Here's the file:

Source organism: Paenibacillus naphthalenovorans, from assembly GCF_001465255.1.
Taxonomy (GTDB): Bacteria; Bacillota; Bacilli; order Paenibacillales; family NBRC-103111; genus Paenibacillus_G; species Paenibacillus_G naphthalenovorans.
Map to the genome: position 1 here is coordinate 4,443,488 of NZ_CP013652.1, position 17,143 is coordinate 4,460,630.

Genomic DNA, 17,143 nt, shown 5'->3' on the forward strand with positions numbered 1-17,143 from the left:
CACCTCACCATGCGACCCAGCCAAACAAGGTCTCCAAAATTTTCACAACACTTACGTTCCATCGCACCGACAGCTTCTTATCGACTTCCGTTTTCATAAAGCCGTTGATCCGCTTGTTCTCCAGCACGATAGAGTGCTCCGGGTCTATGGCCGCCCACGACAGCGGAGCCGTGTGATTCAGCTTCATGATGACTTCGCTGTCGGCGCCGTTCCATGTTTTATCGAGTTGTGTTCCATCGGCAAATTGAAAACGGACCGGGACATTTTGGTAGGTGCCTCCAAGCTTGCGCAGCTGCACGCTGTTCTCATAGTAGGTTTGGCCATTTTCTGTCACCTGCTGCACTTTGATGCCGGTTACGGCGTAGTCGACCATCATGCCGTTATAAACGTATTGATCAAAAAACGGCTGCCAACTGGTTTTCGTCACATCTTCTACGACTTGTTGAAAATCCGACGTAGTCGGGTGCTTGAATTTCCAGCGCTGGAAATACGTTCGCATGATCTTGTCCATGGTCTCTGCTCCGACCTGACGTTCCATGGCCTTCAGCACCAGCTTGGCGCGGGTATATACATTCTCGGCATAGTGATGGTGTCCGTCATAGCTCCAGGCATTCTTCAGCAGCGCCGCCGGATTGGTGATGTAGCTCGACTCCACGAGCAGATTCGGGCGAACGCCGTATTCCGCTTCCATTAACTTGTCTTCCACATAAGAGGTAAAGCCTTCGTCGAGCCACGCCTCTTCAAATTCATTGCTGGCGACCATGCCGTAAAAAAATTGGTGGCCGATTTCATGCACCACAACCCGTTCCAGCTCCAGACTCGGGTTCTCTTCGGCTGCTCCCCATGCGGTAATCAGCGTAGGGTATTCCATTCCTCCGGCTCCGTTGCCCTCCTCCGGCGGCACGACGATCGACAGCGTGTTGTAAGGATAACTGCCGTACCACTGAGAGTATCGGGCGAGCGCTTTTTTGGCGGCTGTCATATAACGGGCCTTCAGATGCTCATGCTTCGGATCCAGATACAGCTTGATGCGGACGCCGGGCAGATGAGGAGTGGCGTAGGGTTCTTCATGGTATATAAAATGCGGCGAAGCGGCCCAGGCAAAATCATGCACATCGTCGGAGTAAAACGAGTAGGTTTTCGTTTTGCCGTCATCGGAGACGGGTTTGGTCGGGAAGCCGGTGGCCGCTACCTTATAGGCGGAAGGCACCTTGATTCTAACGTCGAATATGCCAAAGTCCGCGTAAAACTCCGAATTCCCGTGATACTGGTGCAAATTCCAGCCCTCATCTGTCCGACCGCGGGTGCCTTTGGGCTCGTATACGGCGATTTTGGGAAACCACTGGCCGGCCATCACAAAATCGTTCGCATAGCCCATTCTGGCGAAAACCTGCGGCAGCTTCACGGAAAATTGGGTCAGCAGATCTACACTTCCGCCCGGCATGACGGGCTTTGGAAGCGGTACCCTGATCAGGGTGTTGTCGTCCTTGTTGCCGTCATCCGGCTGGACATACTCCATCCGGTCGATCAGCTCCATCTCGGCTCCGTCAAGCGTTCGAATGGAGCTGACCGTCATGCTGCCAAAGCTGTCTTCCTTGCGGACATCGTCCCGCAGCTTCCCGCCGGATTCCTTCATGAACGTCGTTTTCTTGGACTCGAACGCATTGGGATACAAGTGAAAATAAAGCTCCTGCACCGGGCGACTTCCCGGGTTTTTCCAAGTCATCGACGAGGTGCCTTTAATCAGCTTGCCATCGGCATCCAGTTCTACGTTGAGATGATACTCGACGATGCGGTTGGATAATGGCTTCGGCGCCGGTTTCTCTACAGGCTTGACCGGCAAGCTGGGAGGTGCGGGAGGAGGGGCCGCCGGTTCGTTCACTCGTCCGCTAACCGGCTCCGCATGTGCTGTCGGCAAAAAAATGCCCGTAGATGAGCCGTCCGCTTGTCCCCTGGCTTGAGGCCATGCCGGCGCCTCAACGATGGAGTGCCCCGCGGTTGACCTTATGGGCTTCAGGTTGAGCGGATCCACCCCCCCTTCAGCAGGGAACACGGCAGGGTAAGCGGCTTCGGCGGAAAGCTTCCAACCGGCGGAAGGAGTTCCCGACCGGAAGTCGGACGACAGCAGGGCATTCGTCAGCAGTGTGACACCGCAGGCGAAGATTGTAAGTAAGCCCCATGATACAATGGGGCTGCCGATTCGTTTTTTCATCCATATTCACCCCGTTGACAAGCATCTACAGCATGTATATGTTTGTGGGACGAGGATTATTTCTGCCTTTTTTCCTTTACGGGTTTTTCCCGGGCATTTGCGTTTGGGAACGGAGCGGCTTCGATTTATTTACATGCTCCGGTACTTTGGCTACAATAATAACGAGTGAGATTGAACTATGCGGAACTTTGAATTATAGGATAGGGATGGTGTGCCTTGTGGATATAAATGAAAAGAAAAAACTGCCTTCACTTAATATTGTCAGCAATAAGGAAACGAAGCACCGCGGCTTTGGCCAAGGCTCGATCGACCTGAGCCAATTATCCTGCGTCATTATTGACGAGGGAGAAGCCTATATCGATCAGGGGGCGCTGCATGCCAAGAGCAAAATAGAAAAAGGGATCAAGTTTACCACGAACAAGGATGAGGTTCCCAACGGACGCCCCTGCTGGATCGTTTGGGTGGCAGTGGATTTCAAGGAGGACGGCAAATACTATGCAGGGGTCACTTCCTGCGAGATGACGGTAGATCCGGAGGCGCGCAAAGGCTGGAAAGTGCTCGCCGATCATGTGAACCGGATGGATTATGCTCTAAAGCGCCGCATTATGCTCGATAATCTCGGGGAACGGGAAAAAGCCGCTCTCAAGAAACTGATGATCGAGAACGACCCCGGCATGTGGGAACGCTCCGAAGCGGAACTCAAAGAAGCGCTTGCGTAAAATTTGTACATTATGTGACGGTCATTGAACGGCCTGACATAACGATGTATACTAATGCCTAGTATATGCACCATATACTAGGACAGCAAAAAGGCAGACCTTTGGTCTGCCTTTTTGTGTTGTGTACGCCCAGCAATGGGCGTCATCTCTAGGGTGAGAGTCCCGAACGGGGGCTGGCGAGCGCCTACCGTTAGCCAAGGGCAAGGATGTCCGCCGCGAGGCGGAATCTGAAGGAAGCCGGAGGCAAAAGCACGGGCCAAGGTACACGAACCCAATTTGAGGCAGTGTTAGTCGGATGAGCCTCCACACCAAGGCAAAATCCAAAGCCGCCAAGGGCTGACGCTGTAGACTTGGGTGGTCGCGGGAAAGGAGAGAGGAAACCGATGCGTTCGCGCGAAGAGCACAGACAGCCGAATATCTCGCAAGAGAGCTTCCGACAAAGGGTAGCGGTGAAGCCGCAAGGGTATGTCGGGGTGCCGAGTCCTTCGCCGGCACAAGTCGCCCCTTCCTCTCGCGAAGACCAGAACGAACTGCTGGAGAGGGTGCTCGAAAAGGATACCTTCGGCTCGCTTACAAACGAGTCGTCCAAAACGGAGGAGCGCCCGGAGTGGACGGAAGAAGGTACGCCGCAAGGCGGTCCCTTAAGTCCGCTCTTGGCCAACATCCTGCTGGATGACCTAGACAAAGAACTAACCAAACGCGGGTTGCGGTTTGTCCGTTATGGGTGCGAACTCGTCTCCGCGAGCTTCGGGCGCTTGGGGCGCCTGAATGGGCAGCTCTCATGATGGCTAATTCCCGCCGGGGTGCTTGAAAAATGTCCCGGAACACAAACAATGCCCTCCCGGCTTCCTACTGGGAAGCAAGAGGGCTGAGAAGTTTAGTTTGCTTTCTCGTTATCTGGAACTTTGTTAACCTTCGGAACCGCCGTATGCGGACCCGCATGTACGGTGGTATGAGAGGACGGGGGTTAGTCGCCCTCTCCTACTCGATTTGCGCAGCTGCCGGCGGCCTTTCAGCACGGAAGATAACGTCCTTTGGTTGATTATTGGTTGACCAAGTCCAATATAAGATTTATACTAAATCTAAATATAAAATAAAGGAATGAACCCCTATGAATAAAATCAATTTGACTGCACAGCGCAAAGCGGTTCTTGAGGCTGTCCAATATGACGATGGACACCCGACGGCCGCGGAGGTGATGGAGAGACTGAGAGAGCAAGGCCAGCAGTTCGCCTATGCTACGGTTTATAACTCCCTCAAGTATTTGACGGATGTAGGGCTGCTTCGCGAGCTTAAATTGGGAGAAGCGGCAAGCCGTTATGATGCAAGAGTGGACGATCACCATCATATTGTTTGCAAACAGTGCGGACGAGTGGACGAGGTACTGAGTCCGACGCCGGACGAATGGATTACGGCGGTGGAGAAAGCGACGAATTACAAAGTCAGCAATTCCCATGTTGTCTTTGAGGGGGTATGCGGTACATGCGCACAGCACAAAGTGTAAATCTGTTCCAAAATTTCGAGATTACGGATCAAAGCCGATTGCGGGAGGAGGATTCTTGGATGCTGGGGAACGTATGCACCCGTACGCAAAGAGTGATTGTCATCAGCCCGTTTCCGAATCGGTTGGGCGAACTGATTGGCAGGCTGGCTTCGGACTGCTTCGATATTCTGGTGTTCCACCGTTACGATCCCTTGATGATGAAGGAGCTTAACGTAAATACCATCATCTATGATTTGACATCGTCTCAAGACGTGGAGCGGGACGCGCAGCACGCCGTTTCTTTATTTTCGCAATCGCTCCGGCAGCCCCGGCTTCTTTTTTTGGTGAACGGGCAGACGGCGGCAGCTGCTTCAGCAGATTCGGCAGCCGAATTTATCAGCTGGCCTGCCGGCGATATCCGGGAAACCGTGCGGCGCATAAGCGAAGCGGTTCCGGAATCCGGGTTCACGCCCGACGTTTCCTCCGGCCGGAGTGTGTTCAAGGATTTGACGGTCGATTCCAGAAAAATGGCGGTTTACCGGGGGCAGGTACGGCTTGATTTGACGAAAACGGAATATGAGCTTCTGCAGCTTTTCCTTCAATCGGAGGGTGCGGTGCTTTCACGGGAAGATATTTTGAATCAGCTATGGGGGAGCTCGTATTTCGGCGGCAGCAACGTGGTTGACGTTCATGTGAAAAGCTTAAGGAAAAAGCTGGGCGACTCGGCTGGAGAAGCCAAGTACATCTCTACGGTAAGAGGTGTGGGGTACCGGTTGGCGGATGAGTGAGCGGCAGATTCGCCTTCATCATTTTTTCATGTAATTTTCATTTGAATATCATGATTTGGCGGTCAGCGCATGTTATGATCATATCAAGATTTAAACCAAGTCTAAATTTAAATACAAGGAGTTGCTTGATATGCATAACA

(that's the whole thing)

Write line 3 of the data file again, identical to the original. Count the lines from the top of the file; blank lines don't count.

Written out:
Map to the genome: position 1 here is coordinate 4,443,488 of NZ_CP013652.1, position 17,143 is coordinate 4,460,630.